LSE - Small Logo
LSE - Small Logo

Dipa Patel20

November 9th, 2016

Book Launch: Bangladesh Confronts Climate Change


Estimated reading time: 5 minutes

Dipa Patel20

November 9th, 2016

Book Launch: Bangladesh Confronts Climate Change


Estimated reading time: 5 minutes


About the event:
Joseph Hanlon and Manoj Roy will present their new book which tells the story of a country that refuses to be a helpless victim next Wednesday at the London School of Economics.

Climate change will make cyclones and floods more devastating; sea level is already rising. Bangladeshi officials, scientists and communities know what is coming and are already adapting, based on their experience of living with a very difficult environment. Cyclone shelters and warning systems now save tens of thousands of lives. Locally developed rice varieties mean Bangladesh is a rice exporter; newer varieties adapt to climate change. And coastal communities have found how to raise the land to match sea level rise.

Bangladeshis will keep their heads above water – if industrialised countries curb greenhouse gas emissions. Bangladeshi negotiators have been fighting for more than a decade to keep global warming below 1.5ºC, and to demand that industrialised countries pay for damage already done. They will be playing an important role in the annual climate change negotiations (COP 22) 7-18 November.

About the speakers:

Both an academic and a journalist, Joseph Hanlon moved from a PhD in physics at Tufts University to the staff of New Scientist to being BBC and Guardian stringer in Mozambique (1980-84). More detailed research and book writing followed as he moved into development studies. Other projects included serving as coordinator of the Commonwealth Independent Expert Study on Sanctions Against Apartheid South Africa (1989-90) and Policy Advisor for the Jubilee 2000 campaign to cancel developing country debt (1998-2000).

Manoj Roy’s research interests include: urban poverty analysis; ecosystem services/disservices-urban poverty linkages; climate change adaptation; and human settlement design and planning; and informal land and rental markets. In the pursuit of policy relevant findings, he applys novel interdisciplinary methods combining technical analysis (e.g. architectural and planning, spatial analysis and modelling) with a social (e.g. livelihoods, wellbeing) and political (governance, institutional) analysis. His research sponsors include: Ecosystem Services for Poverty Alleviation (ESPA) – a NERC-ESRC-DFID joint programme; ESRC-DFID Joint Fund for Poverty Alleviation research programmes; and EU Framework Programme 7.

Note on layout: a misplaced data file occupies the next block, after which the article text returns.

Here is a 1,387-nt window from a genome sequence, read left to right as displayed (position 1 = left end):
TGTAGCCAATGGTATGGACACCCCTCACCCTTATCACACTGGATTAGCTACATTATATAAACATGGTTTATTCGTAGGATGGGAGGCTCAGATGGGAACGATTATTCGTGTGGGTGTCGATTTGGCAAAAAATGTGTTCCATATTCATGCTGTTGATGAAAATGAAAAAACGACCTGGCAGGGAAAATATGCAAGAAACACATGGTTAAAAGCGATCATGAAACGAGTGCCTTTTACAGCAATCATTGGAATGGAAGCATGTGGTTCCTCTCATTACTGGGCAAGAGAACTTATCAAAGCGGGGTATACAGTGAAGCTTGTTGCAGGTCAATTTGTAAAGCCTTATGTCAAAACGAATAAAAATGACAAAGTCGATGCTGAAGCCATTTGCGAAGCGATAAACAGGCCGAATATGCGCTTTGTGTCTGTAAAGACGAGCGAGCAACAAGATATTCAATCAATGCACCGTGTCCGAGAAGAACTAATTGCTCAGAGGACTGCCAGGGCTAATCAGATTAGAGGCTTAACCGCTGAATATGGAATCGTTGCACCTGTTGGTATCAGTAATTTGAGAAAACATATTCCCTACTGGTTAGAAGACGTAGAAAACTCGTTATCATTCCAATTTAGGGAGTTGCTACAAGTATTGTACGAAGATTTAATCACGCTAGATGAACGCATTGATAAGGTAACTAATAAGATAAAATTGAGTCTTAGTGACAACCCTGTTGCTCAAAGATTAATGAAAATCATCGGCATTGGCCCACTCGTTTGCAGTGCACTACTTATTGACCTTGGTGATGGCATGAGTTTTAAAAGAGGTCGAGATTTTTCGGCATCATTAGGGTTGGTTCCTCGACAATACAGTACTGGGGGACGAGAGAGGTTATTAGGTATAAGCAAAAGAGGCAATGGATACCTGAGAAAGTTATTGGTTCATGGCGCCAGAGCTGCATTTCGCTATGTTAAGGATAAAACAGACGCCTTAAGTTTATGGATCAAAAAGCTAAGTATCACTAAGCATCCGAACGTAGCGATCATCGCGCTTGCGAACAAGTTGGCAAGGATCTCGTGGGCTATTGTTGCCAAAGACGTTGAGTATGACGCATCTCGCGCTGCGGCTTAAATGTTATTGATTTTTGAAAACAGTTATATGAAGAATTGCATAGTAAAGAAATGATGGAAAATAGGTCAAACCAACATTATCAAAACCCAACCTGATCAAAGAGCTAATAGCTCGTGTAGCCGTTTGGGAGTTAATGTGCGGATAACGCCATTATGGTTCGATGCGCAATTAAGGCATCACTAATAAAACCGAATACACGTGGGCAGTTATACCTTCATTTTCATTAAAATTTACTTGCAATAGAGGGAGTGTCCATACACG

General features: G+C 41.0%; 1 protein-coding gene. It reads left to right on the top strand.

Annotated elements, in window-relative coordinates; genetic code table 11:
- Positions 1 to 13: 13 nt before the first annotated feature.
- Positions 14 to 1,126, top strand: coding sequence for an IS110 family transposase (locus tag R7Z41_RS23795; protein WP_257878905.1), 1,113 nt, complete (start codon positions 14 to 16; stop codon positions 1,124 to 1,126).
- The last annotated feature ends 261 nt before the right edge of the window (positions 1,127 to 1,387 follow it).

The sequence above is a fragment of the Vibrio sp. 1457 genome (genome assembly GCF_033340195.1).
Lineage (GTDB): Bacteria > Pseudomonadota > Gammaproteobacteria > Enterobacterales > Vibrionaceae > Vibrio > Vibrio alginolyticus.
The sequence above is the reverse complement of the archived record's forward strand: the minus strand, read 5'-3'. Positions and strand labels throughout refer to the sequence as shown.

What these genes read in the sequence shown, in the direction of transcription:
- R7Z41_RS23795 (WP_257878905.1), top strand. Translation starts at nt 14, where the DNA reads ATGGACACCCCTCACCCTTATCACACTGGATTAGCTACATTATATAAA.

Bangladesh Confronts Climate Change: Keeping our heads above water

Wednesday 16 November, 6-8pm 

Venue: NAB 2.06
Speaker: Joseph Hanlon and Manoj Roy
Chair: Prof. Tim Forsyth


The event is open to the public and everyone is welcome. Refreshments will be available and there will also be the opportunity to purchase the book at the end of the event.

Here are some recent articles from Joe Hanlon on Bangladesh and climate change:

Climate finance dispute prompts Bangladesh to return £13m of UK aid – The Guardian

It’s too early to talk about climate change refugees in Bangladesh – The Conversation

Climate change: meeting sea level side by raising the land – Oxfam, From Poverty to Power

Bangladeshis have become activists in the fight against climate change – LSE, South Asia Centre


We look forward to seeing you there!

About the author

Dipa Patel20

Posted In: Events | Featured | Fieldwork and Travel | News from the Department | Publications

Leave a Reply

Your email address will not be published. Required fields are marked *

RSS Justice and Security Research Programme

  • JSRP and the future
    The JSRP drew to a close in 2017 but many of the researchers and partners involved in the programme continue to work on the issues and theories developed during the lifetime of the programme. Tim Allen now directs the Firoz Lalji Centre for Africa (FLCA) at LSE where many of the JSRP research team working […]
  • Life after the LRA
    The JSRP reached the end of its grant in spring 2017 but several outputs from the programme are scheduled for publication in the coming months. The most recent of these is a new journal article from Holly Porter and Letha Victor drawing on their extensive research with JSRP in the Acholi region of northern Uganda.  The […]

RSS LSE’s engagement with South Asia

  • Covid Narratives of Women Entrepreneurs in Bangladesh
    This blogpost is a collective first-person narration of the experiences of a group of women micro-entrepreneurs in Bangladesh, with a particular focus on the challenges posed to them during the Covid-19 pandemic in 2020. To retain the fluid nature of their conversations, the post is published as a free-flowing narrative. Acknowledgements to contributors and participants […]
  • Pandemic Problems: The Disconnect between Stock Markets and Consumer Sentiment in Covid-19 India
    Stock market and consumer sentiment indices used to be co-occurrent indicators, but since the outbreak of COVID-19 we have witnessed a disconnect between these two indices in many countries of the world, including India. Nufazil Altaf and Farooq Shah examine the reasons for the emergence of this disconnect between stock market and consumer sentiment indices […]